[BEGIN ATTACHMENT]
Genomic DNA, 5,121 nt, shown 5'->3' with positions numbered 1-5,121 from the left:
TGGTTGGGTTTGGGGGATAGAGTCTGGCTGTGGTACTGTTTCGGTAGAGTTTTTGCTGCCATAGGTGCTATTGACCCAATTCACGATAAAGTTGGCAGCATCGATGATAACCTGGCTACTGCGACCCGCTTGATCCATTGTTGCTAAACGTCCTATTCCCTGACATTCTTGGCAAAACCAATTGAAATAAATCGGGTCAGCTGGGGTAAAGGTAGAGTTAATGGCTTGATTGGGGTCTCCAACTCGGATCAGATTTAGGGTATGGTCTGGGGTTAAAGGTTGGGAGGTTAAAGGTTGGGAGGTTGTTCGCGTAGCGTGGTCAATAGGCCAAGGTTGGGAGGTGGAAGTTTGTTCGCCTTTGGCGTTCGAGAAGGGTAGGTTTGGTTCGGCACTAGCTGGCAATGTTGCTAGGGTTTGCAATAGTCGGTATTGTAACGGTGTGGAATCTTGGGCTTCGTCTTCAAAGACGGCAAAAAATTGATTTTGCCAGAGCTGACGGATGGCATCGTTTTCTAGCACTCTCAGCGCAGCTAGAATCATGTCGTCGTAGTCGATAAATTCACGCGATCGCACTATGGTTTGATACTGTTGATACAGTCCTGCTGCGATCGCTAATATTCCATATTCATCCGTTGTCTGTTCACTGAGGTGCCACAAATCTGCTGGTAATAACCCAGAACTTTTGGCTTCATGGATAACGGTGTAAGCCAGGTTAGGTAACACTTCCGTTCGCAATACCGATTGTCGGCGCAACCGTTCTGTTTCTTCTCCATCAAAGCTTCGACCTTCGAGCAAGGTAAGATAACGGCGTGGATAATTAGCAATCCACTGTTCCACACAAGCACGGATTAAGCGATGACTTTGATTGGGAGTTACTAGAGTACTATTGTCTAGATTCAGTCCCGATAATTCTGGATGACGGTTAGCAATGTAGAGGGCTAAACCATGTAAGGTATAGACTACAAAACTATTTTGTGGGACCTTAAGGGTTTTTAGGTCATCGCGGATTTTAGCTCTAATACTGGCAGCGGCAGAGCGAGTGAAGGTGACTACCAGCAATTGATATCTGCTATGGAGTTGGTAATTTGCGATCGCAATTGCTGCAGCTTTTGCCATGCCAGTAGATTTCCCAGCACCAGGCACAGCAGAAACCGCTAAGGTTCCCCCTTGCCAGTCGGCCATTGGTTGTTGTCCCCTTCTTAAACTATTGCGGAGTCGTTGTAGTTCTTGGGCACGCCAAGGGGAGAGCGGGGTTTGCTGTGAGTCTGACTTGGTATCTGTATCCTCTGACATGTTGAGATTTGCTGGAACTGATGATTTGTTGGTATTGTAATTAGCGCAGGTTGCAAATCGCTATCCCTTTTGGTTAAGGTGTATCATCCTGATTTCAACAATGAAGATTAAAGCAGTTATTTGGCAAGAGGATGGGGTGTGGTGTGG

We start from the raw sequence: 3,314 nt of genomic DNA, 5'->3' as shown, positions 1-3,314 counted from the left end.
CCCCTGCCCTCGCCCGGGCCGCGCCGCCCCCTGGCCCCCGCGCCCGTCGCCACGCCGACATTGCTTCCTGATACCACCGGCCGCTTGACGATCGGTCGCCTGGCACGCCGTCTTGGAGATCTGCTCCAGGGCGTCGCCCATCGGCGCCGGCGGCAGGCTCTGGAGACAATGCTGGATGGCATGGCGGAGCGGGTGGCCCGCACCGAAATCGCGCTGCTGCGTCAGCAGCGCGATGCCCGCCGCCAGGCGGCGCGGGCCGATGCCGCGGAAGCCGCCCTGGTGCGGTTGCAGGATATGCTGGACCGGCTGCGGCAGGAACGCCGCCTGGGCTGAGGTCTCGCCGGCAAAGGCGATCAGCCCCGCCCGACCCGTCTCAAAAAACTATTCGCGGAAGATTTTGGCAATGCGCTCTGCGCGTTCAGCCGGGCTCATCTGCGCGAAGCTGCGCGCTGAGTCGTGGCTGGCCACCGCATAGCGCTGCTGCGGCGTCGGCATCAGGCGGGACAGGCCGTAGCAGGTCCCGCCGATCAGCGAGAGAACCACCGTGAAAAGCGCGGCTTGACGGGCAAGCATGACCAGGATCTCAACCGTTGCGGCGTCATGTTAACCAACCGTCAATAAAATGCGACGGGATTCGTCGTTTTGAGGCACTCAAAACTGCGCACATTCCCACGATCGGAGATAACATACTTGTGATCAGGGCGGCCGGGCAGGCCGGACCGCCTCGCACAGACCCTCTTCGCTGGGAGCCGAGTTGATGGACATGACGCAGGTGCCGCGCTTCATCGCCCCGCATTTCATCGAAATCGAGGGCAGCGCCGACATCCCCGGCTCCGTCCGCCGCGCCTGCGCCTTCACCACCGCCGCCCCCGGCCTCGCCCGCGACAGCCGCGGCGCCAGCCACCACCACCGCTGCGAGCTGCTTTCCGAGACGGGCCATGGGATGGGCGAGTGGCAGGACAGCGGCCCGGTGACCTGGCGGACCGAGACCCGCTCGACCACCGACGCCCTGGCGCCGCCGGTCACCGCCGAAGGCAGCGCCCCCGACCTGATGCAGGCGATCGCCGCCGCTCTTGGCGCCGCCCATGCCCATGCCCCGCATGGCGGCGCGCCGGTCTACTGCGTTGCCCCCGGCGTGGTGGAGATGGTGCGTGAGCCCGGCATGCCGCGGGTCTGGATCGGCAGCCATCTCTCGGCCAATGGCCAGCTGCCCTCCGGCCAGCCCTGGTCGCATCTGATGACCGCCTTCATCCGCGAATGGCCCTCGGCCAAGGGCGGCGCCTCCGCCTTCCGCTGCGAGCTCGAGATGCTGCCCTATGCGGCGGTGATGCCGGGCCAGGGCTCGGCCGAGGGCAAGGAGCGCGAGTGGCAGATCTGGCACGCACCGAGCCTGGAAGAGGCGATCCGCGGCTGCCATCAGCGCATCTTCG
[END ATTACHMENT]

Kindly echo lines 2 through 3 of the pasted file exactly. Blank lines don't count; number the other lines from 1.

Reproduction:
TGGTTGGGTTTGGGGGATAGAGTCTGGCTGTGGTACTGTTTCGGTAGAGTTTTTGCTGCCATAGGTGCTATTGACCCAATTCACGATAAAGTTGGCAGCATCGATGATAACCTGGCTACTGCGACCCGCTTGATCCATTGTTGCTAAACGTCCTATTCCCTGACATTCTTGGCAAAACCAATTGAAATAAATCGGGTCAGCTGGGGTAAAGGTAGAGTTAATGGCTTGATTGGGGTCTCCAACTCGGATCAGATTTAGGGTATGGTCTGGGGTTAAAGGTTGGGAGGTTAAAGGTTGGGAGGTTGTTCGCGTAGCGTGGTCAATAGGCCAAGGTTGGGAGGTGGAAGTTTGTTCGCCTTTGGCGTTCGAGAAGGGTAGGTTTGGTTCGGCACTAGCTGGCAATGTTGCTAGGGTTTGCAATAGTCGGTATTGTAACGGTGTGGAATCTTGGGCTTCGTCTTCAAAGACGGCAAAAAATTGATTTTGCCAGAGCTGACGGATGGCATCGTTTTCTAGCACTCTCAGCGCAGCTAGAATCATGTCGTCGTAGTCGATAAATTCACGCGATCGCACTATGGTTTGATACTGTTGATACAGTCCTGCTGCGATCGCTAATATTCCATATTCATCCGTTGTCTGTTCACTGAGGTGCCACAAATCTGCTGGTAATAACCCAGAACTTTTGGCTTCATGGATAACGGTGTAAGCCAGGTTAGGTAACACTTCCGTTCGCAATACCGATTGTCGGCGCAACCGTTCTGTTTCTTCTCCATCAAAGCTTCGACCTTCGAGCAAGGTAAGATAACGGCGTGGATAATTAGCAATCCACTGTTCCACACAAGCACGGATTAAGCGATGACTTTGATTGGGAGTTACTAGAGTACTATTGTCTAGATTCAGTCCCGATAATTCTGGATGACGGTTAGCAATGTAGAGGGCTAAACCATGTAAGGTATAGACTACAAAACTATTTTGTGGGACCTTAAGGGTTTTTAGGTCATCGCGGATTTTAGCTCTAATACTGGCAGCGGCAGAGCGAGTGAAGGTGACTACCAGCAATTGATATCTGCTATGGAGTTGGTAATTTGCGATCGCAATTGCTGCAGCTTTTGCCATGCCAGTAGATTTCCCAGCACCAGGCACAGCAGAAACCGCTAAGGTTCCCCCTTGCCAGTCGGCCATTGGTTGTTGTCCCCTTCTTAAACTATTGCGGAGTCGTTGTAGTTCTTGGGCACGCCAAGGGGAGAGCGGGGTTTGCTGTGAGTCTGACTTGGTATCTGTATCCTCTGACATGTTGAGATTTGCTGGAACTGATGATTTGTTGGTATTGTAATTAGCGCAGGTTGCAAATCGCTATCCCTTTTGGTTAAGGTGTATCATCCTGATTTCAACAATGAAGATTAAAGCAGTTATTTGGCAAGAGGATGGGGTGTGGTGTGG

We start from the raw sequence: 3,314 nt of genomic DNA, 5'->3' as shown, positions 1-3,314 counted from the left end.